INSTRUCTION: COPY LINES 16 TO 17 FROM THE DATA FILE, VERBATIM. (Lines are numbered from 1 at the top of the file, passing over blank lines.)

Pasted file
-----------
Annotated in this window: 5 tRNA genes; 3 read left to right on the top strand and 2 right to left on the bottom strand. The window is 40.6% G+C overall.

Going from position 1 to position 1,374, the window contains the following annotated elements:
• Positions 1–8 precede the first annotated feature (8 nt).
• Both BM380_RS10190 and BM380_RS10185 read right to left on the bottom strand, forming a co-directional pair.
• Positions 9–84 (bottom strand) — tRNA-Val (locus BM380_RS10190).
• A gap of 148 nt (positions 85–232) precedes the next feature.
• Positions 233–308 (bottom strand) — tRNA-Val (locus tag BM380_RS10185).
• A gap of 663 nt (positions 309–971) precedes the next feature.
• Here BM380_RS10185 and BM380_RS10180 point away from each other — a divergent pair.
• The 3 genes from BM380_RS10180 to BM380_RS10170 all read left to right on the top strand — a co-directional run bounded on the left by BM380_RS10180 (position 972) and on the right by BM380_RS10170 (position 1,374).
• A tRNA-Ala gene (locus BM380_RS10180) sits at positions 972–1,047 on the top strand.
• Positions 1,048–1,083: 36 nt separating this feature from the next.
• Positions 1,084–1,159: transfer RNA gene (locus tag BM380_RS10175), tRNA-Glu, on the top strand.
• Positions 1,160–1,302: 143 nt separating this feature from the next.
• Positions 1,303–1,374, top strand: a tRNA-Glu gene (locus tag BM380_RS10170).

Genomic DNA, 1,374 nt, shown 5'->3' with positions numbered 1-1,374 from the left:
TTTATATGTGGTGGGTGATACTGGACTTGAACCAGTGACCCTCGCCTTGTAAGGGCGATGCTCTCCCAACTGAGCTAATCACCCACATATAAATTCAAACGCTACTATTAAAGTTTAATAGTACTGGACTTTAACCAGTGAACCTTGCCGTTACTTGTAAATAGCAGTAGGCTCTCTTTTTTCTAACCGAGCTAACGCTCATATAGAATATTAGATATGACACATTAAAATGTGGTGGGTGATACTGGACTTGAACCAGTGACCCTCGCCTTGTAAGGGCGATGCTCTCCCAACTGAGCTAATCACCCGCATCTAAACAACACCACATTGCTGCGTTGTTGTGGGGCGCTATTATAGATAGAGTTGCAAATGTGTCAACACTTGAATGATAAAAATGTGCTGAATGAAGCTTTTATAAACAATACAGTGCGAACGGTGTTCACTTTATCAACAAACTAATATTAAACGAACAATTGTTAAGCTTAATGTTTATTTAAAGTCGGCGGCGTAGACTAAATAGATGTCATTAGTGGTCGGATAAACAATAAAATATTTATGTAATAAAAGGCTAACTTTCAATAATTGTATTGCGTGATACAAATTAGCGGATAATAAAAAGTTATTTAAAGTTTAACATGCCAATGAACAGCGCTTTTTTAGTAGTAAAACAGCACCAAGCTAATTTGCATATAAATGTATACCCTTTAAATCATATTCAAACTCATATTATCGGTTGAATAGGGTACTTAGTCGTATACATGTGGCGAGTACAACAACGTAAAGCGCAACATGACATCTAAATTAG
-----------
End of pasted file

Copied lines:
Genomic DNA, 1,374 nt, shown 5'->3' with positions numbered 1-1,374 from the left:
TTTATATGTGGTGGGTGATACTGGACTTGAACCAGTGACCCTCGCCTTGTAAGGGCGATGCTCTCCCAACTGAGCTAATCACCCACATATAAATTCAAACGCTACTATTAAAGTTTAATAGTACTGGACTTTAACCAGTGAACCTTGCCGTTACTTGTAAATAGCAGTAGGCTCTCTTTTTTCTAACCGAGCTAACGCTCATATAGAATATTAGATATGACACATTAAAATGTGGTGGGTGATACTGGACTTGAACCAGTGACCCTCGCCTTGTAAGGGCGATGCTCTCCCAACTGAGCTAATCACCCGCATCTAAACAACACCACATTGCTGCGTTGTTGTGGGGCGCTATTATAGATAGAGTTGCAAATGTGTCAACACTTGAATGATAAAAATGTGCTGAATGAAGCTTTTATAAACAATACAGTGCGAACGGTGTTCACTTTATCAACAAACTAATATTAAACGAACAATTGTTAAGCTTAATGTTTATTTAAAGTCGGCGGCGTAGACTAAATAGATGTCATTAGTGGTCGGATAAACAATAAAATATTTATGTAATAAAAGGCTAACTTTCAATAATTGTATTGCGTGATACAAATTAGCGGATAATAAAAAGTTATTTAAAGTTTAACATGCCAATGAACAGCGCTTTTTTAGTAGTAAAACAGCACCAAGCTAATTTGCATATAAATGTATACCCTTTAAATCATATTCAAACTCATATTATCGGTTGAATAGGGTACTTAGTCGTATACATGTGGCGAGTACAACAACGTAAAGCGCAACATGACATCTAAATTAG